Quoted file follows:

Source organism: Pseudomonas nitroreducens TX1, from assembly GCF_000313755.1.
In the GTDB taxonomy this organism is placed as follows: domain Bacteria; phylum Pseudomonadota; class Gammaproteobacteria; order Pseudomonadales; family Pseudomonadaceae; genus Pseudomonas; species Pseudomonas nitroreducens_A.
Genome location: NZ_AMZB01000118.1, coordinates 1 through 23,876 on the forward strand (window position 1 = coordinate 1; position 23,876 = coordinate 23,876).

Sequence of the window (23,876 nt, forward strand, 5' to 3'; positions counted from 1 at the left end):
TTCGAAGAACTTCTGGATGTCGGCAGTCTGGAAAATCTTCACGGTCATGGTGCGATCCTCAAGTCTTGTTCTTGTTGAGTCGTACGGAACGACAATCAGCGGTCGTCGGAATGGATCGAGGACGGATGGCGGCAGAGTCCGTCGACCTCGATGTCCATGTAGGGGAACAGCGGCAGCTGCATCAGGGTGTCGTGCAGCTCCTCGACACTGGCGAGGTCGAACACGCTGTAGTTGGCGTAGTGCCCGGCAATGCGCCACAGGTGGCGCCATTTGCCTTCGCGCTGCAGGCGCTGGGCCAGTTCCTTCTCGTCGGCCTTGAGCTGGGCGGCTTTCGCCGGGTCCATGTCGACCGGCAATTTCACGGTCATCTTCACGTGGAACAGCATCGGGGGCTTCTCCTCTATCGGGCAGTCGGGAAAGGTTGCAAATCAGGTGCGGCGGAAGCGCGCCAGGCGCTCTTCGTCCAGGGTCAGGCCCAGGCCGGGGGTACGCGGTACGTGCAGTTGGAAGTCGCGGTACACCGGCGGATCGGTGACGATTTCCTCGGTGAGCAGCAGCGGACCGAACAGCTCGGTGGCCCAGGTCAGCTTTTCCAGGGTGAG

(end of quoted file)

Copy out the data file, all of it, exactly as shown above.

Source organism: Pseudomonas nitroreducens TX1, from assembly GCF_000313755.1.
In the GTDB taxonomy this organism is placed as follows: domain Bacteria; phylum Pseudomonadota; class Gammaproteobacteria; order Pseudomonadales; family Pseudomonadaceae; genus Pseudomonas; species Pseudomonas nitroreducens_A.
Genome location: NZ_AMZB01000118.1, coordinates 1 through 23,876 on the forward strand (window position 1 = coordinate 1; position 23,876 = coordinate 23,876).

Sequence of the window (23,876 nt, forward strand, 5' to 3'; positions counted from 1 at the left end):
TTCGAAGAACTTCTGGATGTCGGCAGTCTGGAAAATCTTCACGGTCATGGTGCGATCCTCAAGTCTTGTTCTTGTTGAGTCGTACGGAACGACAATCAGCGGTCGTCGGAATGGATCGAGGACGGATGGCGGCAGAGTCCGTCGACCTCGATGTCCATGTAGGGGAACAGCGGCAGCTGCATCAGGGTGTCGTGCAGCTCCTCGACACTGGCGAGGTCGAACACGCTGTAGTTGGCGTAGTGCCCGGCAATGCGCCACAGGTGGCGCCATTTGCCTTCGCGCTGCAGGCGCTGGGCCAGTTCCTTCTCGTCGGCCTTGAGCTGGGCGGCTTTCGCCGGGTCCATGTCGACCGGCAATTTCACGGTCATCTTCACGTGGAACAGCATCGGGGGCTTCTCCTCTATCGGGCAGTCGGGAAAGGTTGCAAATCAGGTGCGGCGGAAGCGCGCCAGGCGCTCTTCGTCCAGGGTCAGGCCCAGGCCGGGGGTACGCGGTACGTGCAGTTGGAAGTCGCGGTACACCGGCGGATCGGTGACGATTTCCTCGGTGAGCAGCAGCGGACCGAACAGCTCGGTGGCCCAGGTCAGCTTTTCCAGGGTGAG